Welcome to The Game Shelf!

After getting into the board game hobby at the end of 2014, we've decided to share our thoughts on the games we're collecting on our shelves. The collection has certainly expanded over the last few years and we've been making up for lost time!

Sometimes our opinions differ, so Amy will be posting reviews every Tuesday and Fi will post on Thursdays. We hope you enjoy reading some of our opinions on board games - especially those for two players.

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Tuesday 10 April 2018

A certain je ne sais quoi:- High Society

Game: High Society

Publisher: Osprey Games

Designer: Reiner Knizia

Year: 2018

High Society is a 3-5 player card game in which you spend your money in auctions in an attempt to gain the most trappings of wealth and become the most renown member of  high society. Of course there is a catch, only the wealthiest people can be part of high society, so if you spend too much of your money in the auctions you may find yourself being kicked out of the social club for the unforgivable crime of being poor!

Gameplay in High Society is simple enough to be taught to almost anyone, each player starts with a hand full of money cards varying from 1,000 francs to 25,000. Each round a single trapping of wealth will be drawn from the deck and players will begin to bid for it. To bid you place down money cards from your hand to become the highest bidder, the next player gets the option to outbid you, or to pass. Once all players pass the highest bidder gains the trappings card at the cost of all of the money cards they played.

High Society set up for a 3-player game. High Society is a pure card game, there are no tokens or counters to get in the way and complicate things.
At least that is how it works most of the time, while most trappings offer you from 1-10 points at the end of the game, there are a few exceptions, such as the -5 card. For these cards the bidding is reversed, players continue to bid money until one player passes, at which point they gain the card and everyone else must pay their current bid! There are also 4 special blue trapping cards, 3 of these double your score at the end of the game, and one halves it. The game will end immediately when the 4th of the blue trappings cards is drawn from the deck, this card will not be bid on. At the end of the game the player(s) with the least money will be disqualified, of the remaining players the one with the highest points wins.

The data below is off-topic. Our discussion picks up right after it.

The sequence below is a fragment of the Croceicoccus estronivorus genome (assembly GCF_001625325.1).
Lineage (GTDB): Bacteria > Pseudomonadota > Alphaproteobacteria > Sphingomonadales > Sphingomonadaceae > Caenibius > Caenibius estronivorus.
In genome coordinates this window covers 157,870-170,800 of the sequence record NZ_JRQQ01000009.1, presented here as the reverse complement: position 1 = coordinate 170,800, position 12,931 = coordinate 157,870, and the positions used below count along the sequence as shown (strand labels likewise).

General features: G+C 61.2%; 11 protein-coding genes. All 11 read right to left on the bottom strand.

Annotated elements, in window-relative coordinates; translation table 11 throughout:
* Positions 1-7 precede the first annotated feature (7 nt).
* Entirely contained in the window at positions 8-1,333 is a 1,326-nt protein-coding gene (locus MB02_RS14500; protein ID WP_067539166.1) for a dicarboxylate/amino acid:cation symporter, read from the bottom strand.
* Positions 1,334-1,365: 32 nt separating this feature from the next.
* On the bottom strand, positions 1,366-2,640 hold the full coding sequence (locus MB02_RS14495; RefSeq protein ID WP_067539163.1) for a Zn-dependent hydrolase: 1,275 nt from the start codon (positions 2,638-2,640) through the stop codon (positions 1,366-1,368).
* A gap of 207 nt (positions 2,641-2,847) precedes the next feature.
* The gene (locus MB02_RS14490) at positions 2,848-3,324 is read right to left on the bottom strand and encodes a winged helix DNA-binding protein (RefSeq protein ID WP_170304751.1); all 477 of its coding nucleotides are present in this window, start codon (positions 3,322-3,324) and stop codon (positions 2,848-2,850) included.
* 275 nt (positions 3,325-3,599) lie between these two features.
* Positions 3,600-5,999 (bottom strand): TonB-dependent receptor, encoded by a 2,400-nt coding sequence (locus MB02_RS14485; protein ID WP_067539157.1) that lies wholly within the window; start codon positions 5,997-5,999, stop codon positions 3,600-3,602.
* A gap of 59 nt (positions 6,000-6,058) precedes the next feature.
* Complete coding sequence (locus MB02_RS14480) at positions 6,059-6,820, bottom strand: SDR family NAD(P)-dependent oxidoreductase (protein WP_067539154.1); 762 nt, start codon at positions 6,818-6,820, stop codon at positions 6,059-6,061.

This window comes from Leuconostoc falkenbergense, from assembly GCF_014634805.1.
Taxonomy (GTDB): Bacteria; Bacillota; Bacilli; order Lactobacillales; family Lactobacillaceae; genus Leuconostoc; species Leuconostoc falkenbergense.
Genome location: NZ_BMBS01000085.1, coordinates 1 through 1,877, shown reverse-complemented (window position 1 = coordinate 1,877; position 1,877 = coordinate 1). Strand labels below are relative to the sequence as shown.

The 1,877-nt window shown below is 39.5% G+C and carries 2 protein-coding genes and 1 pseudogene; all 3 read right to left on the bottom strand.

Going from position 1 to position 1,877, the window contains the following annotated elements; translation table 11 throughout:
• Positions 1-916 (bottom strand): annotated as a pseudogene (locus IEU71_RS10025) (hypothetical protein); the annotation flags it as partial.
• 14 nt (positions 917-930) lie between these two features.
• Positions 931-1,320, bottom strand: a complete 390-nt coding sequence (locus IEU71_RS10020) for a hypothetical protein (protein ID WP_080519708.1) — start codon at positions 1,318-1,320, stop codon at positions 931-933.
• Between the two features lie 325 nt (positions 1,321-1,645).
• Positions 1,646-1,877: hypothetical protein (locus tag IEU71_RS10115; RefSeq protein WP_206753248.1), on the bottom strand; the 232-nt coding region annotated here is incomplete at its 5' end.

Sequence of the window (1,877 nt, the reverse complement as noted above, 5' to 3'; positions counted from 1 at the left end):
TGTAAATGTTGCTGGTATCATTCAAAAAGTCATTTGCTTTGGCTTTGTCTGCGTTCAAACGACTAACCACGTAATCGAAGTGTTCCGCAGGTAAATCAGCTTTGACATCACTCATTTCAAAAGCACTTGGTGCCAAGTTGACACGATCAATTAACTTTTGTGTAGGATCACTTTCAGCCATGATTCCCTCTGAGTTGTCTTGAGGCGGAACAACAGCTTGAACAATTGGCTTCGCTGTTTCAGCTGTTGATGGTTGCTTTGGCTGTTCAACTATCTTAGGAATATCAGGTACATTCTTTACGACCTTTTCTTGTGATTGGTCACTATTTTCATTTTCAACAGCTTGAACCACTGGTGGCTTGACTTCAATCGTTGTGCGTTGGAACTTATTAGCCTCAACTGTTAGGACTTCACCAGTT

High Society is an auction game, which isn't something I traditionally enjoy, but the bidding mechanics in the game are extremely well done. You see throughout the game you don't just run out of money, but you run out of denominations. Sure you can outbid your opponents by small amounts, but you only have so many cards below 10,000 francs, and once those are gone then you will no longer be able to do small bids. So there is a layer of strategy not only in how much you bid, but with what cards you bid it. Combine this with the poorest player being disqualified, making you want to hold money back even near the end of the game and you have an auction system where every choice is meaningful and interesting.

The green players final score, 7 points from trappings, minus 5 for the faux pas and finally multiplied by 2 to give a whopping 4 points. And they only get that if the 16,000 francs is enough to stay in the game.

High Society is not going to find itself at the top of my list of favorite games any time soon. But it does serve a very good purpose, it's an extremely good gateway game for people who are only used to playing card games (Hi mum!). While there are certainly games that I'd prefer to play, a game which my mother insists that we have another game of *and* I actually enjoy certainly has a place in the collection. If you do love Auction games as a Genre then the unique take on them is well worth trying and High Society can certainly serve as a good filler game.


High Society was a review copy provided by Asmodee UK. It will soon be available for an RRP of £14.99 at your friendly local game store or can be picked up at http://www.365games.co.uk/.

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